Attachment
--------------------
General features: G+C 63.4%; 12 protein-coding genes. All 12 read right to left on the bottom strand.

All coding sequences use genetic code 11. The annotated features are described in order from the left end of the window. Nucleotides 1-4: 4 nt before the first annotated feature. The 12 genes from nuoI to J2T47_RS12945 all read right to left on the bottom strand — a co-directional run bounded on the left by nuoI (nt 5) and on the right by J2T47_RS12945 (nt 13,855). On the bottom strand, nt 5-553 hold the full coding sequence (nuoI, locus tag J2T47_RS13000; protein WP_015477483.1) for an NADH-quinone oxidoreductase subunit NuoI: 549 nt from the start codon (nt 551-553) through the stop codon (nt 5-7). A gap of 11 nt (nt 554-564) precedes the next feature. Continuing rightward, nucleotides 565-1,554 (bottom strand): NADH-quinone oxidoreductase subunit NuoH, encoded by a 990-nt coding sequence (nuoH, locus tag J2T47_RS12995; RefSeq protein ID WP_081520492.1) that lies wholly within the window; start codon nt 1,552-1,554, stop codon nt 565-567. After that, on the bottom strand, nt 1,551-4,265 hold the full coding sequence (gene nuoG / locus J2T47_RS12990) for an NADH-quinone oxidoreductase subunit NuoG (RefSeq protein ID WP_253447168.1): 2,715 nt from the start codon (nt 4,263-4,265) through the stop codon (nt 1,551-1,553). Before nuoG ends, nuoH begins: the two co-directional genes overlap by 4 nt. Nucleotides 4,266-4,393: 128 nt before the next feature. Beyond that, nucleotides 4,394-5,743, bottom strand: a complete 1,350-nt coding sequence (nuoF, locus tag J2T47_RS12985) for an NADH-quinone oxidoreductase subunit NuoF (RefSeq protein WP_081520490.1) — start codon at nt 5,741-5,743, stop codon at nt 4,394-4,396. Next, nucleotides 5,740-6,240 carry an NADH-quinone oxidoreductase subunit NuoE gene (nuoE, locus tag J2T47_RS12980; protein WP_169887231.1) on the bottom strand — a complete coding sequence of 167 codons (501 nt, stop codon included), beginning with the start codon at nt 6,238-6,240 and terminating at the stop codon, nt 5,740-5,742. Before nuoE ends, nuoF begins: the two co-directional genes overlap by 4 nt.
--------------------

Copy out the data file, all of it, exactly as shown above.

General features: G+C 63.4%; 12 protein-coding genes. All 12 read right to left on the bottom strand.

All coding sequences use genetic code 11. The annotated features are described in order from the left end of the window. Nucleotides 1-4: 4 nt before the first annotated feature. The 12 genes from nuoI to J2T47_RS12945 all read right to left on the bottom strand — a co-directional run bounded on the left by nuoI (nt 5) and on the right by J2T47_RS12945 (nt 13,855). On the bottom strand, nt 5-553 hold the full coding sequence (nuoI, locus tag J2T47_RS13000; protein WP_015477483.1) for an NADH-quinone oxidoreductase subunit NuoI: 549 nt from the start codon (nt 551-553) through the stop codon (nt 5-7). A gap of 11 nt (nt 554-564) precedes the next feature. Continuing rightward, nucleotides 565-1,554 (bottom strand): NADH-quinone oxidoreductase subunit NuoH, encoded by a 990-nt coding sequence (nuoH, locus tag J2T47_RS12995; RefSeq protein ID WP_081520492.1) that lies wholly within the window; start codon nt 1,552-1,554, stop codon nt 565-567. After that, on the bottom strand, nt 1,551-4,265 hold the full coding sequence (gene nuoG / locus J2T47_RS12990) for an NADH-quinone oxidoreductase subunit NuoG (RefSeq protein ID WP_253447168.1): 2,715 nt from the start codon (nt 4,263-4,265) through the stop codon (nt 1,551-1,553). Before nuoG ends, nuoH begins: the two co-directional genes overlap by 4 nt. Nucleotides 4,266-4,393: 128 nt before the next feature. Beyond that, nucleotides 4,394-5,743, bottom strand: a complete 1,350-nt coding sequence (nuoF, locus tag J2T47_RS12985) for an NADH-quinone oxidoreductase subunit NuoF (RefSeq protein WP_081520490.1) — start codon at nt 5,741-5,743, stop codon at nt 4,394-4,396. Next, nucleotides 5,740-6,240 carry an NADH-quinone oxidoreductase subunit NuoE gene (nuoE, locus tag J2T47_RS12980; protein WP_169887231.1) on the bottom strand — a complete coding sequence of 167 codons (501 nt, stop codon included), beginning with the start codon at nt 6,238-6,240 and terminating at the stop codon, nt 5,740-5,742. Before nuoE ends, nuoF begins: the two co-directional genes overlap by 4 nt.